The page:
Shot Counting, In Pictures.

UNIONDALE, NY - MARCH 02: John Tavares #91 of the New York Islanders is stopped by Niklas Backstrom #32 of the Minnesota Wild at the Nassau Coliseum on March 2, 2011 in Uniondale, New York. The Islanders defeated the Wild 4-1. (Photo by Bruce Bennett/Getty Images)

I've been getting more and more interested in doing visual stuff for the site (I'm pretty jealous of the work they do over at Beyond the Box Score, seriously check those guys out), like charting a few things that could tell us a little story without too many numbers or mind-bending.  One example was TOI charts for defensemen, something I'm going to get back into this summer; I've already done one for this year's Thrashers, so it's something worth checking out.

This time around, I wanted to rehash a problem that's been well covered by a number of stats analysis people including Vic FerrariJLikens and Tom Awad, that of shot recording bias.  To do this, I pored over home and away shots-against-per-game figures from the last 10 NHL seasons (I had to get creative with pre-2005-06, by constructing team shots-against totals from individual goaltender statistics as the team splits were hard to find).  More and pictures after the jump.

After getting all of the data together, I took the shots-against differential between the home and away data and charted it over the 10 seasons, using a 3-year moving average and splitting the 30 teams into 6 graphs to straighten the spaghetti.  You'll see on the chart I put in a rough "high" and "low" mark, which essentially isolates any team that moved into the 10% that were over- or under-counting.  Click to biggen.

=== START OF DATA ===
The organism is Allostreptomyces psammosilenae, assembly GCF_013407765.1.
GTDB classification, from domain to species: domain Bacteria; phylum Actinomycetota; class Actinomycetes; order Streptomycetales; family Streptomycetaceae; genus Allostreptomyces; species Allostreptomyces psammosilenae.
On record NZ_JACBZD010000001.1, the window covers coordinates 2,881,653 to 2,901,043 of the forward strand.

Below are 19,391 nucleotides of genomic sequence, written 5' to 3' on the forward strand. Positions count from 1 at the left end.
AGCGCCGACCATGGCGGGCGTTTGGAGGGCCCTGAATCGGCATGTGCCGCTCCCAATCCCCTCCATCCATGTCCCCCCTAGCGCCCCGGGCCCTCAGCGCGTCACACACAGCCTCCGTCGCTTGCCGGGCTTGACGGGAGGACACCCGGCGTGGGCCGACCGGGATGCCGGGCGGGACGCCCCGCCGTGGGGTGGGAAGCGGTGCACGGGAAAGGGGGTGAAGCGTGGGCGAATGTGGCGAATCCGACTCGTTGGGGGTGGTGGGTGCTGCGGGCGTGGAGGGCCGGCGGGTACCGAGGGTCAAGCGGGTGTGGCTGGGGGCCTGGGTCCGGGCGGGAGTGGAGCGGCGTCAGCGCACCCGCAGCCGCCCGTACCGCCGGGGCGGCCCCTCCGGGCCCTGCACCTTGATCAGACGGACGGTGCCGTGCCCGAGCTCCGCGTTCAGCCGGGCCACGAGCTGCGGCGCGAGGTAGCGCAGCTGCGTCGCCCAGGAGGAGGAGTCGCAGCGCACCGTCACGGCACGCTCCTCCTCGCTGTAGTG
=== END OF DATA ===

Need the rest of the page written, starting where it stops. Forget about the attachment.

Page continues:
I like the complexity this brings to the issue, in addition to re-affirming some of the long-held suspicions.  The Devils are low on the list, and the Predators are very high.  The Wild were a little surprising, though I vaguely remember an article on how Niklas Backstrom is short-changed by the recording over in Minnesota (must be Gopher students).  The Panthers look good by this, perhaps answering some of the suspicion that guys like Tomas Vokoun and Roberto Luongo were aided by overzealous counters.  The Avalanche appear to have someone almost as consistent as whomever is recording in MN, and I'm hoping that the trend that the Thrashers were experiencing continues in Winnipeg (it's easier to trust your save percentages if the teams hover between those high and low marks).  

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